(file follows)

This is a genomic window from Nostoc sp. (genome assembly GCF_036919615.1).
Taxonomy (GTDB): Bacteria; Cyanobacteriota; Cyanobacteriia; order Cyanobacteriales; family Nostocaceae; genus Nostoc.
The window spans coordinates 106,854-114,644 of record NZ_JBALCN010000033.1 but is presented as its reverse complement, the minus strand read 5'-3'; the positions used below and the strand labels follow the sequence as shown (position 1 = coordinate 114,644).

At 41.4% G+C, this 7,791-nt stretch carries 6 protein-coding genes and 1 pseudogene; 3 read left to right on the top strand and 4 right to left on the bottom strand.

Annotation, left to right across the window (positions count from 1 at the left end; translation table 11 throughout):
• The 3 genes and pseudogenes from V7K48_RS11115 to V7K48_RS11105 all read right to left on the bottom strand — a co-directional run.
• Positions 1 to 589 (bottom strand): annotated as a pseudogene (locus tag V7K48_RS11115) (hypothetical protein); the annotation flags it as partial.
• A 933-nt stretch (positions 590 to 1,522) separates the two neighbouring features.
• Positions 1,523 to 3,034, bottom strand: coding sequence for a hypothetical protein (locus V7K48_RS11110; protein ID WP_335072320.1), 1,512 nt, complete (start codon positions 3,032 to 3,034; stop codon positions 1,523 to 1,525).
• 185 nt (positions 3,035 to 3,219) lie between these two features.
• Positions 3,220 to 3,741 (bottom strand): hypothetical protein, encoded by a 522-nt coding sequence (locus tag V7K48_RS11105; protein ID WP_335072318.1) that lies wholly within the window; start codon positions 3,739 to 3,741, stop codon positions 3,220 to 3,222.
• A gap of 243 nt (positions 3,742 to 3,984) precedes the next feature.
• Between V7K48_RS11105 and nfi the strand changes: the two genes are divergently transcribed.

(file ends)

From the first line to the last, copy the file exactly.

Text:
This is a genomic window from Nostoc sp. (genome assembly GCF_036919615.1).
Taxonomy (GTDB): Bacteria; Cyanobacteriota; Cyanobacteriia; order Cyanobacteriales; family Nostocaceae; genus Nostoc.
The window spans coordinates 106,854-114,644 of record NZ_JBALCN010000033.1 but is presented as its reverse complement, the minus strand read 5'-3'; the positions used below and the strand labels follow the sequence as shown (position 1 = coordinate 114,644).

At 41.4% G+C, this 7,791-nt stretch carries 6 protein-coding genes and 1 pseudogene; 3 read left to right on the top strand and 4 right to left on the bottom strand.

Annotation, left to right across the window (positions count from 1 at the left end; translation table 11 throughout):
• The 3 genes and pseudogenes from V7K48_RS11115 to V7K48_RS11105 all read right to left on the bottom strand — a co-directional run.
• Positions 1 to 589 (bottom strand): annotated as a pseudogene (locus tag V7K48_RS11115) (hypothetical protein); the annotation flags it as partial.
• A 933-nt stretch (positions 590 to 1,522) separates the two neighbouring features.
• Positions 1,523 to 3,034, bottom strand: coding sequence for a hypothetical protein (locus V7K48_RS11110; protein ID WP_335072320.1), 1,512 nt, complete (start codon positions 3,032 to 3,034; stop codon positions 1,523 to 1,525).
• 185 nt (positions 3,035 to 3,219) lie between these two features.
• Positions 3,220 to 3,741 (bottom strand): hypothetical protein, encoded by a 522-nt coding sequence (locus tag V7K48_RS11105; protein ID WP_335072318.1) that lies wholly within the window; start codon positions 3,739 to 3,741, stop codon positions 3,220 to 3,222.
• A gap of 243 nt (positions 3,742 to 3,984) precedes the next feature.
• Between V7K48_RS11105 and nfi the strand changes: the two genes are divergently transcribed.